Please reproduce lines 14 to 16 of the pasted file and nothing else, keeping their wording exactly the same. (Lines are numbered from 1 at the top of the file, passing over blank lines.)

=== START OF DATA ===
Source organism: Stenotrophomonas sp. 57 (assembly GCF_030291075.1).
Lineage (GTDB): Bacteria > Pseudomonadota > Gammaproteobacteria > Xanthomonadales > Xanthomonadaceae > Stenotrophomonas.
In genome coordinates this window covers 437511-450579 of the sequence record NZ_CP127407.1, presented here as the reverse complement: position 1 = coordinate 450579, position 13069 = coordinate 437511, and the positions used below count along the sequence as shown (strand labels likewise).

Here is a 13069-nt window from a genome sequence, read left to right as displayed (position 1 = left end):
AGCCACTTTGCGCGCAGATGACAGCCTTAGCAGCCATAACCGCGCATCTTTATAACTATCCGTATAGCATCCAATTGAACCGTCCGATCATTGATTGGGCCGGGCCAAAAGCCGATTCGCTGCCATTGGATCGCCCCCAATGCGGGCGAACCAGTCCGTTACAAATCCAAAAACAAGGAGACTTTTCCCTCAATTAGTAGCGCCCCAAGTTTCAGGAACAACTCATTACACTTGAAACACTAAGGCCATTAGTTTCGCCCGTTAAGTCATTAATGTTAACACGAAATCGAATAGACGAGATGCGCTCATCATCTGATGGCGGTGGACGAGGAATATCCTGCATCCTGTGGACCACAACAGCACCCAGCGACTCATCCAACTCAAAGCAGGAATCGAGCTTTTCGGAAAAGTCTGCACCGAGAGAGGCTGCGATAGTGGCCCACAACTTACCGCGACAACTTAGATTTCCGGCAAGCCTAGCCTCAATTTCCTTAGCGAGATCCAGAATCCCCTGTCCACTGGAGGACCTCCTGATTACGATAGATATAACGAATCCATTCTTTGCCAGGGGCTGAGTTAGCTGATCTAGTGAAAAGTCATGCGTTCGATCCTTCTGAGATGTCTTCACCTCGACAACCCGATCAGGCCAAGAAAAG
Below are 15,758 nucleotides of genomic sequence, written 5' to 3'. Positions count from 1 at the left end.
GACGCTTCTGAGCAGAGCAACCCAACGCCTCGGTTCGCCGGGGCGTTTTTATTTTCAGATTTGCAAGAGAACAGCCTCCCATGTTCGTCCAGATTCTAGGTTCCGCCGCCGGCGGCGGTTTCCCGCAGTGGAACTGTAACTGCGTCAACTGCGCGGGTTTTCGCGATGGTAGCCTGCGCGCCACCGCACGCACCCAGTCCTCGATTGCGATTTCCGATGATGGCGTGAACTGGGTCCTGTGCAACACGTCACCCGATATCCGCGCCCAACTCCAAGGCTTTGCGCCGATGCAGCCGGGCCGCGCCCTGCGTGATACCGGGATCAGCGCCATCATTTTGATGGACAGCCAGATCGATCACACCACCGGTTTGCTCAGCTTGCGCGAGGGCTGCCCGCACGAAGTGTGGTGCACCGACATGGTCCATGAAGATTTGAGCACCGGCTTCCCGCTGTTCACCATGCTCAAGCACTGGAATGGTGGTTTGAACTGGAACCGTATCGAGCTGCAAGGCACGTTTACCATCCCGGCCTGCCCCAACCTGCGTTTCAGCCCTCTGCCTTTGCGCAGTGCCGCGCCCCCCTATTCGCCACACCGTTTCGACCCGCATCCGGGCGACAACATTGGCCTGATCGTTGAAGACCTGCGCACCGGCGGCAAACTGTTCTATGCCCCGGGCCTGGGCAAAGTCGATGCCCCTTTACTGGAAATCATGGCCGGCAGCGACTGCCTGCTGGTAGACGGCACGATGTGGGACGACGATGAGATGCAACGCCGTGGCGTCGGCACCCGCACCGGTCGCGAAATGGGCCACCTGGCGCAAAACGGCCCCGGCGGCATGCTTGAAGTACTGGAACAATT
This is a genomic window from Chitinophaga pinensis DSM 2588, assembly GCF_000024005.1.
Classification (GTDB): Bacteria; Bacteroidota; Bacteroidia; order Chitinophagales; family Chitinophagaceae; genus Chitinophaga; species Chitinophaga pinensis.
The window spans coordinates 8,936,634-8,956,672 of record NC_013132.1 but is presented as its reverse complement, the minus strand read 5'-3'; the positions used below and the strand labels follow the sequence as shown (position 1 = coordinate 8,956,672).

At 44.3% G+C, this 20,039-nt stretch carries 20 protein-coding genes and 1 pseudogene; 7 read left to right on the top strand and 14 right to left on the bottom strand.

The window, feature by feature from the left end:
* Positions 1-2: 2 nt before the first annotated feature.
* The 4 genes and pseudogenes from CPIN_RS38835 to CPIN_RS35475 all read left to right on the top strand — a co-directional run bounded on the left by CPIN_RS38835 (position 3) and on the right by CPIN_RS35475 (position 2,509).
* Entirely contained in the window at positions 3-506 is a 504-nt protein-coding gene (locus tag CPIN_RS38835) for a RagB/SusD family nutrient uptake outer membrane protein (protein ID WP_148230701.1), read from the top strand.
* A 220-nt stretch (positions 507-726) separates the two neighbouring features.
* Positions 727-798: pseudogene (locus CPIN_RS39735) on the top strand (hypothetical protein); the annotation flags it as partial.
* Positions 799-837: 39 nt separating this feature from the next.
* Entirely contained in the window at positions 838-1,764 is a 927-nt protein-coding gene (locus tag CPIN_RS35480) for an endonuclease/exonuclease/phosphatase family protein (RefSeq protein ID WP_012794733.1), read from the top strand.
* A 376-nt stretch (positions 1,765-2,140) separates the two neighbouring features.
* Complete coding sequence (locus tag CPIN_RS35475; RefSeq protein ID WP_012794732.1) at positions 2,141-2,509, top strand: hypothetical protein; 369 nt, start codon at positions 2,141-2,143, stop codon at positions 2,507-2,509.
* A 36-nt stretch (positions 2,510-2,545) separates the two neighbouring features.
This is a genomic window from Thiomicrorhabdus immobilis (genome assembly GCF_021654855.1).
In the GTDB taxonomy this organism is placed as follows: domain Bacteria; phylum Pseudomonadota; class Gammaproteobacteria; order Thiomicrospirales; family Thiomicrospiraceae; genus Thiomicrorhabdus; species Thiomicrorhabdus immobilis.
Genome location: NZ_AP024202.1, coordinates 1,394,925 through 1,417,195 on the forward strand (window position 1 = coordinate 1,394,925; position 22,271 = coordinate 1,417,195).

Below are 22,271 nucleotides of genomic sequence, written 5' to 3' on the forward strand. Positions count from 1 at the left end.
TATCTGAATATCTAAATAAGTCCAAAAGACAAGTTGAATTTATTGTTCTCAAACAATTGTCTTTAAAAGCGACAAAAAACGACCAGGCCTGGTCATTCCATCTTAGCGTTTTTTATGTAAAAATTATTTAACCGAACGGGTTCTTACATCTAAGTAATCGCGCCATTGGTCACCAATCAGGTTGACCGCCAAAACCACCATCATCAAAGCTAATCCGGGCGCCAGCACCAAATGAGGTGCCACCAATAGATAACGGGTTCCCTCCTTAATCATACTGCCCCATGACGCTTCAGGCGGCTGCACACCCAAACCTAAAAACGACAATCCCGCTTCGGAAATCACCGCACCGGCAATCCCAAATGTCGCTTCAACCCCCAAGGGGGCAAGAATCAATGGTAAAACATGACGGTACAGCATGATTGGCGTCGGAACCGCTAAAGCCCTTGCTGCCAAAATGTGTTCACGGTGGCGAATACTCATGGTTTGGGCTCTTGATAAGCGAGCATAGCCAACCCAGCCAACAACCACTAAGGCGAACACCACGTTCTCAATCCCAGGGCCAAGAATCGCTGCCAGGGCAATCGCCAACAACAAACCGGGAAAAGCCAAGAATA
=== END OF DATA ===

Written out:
* The 4 genes and pseudogenes from CPIN_RS38835 to CPIN_RS35475 all read left to right on the top strand — a co-directional run bounded on the left by CPIN_RS38835 (position 3) and on the right by CPIN_RS35475 (position 2,509).
* Entirely contained in the window at positions 3-506 is a 504-nt protein-coding gene (locus tag CPIN_RS38835) for a RagB/SusD family nutrient uptake outer membrane protein (protein ID WP_148230701.1), read from the top strand.
* A 220-nt stretch (positions 507-726) separates the two neighbouring features.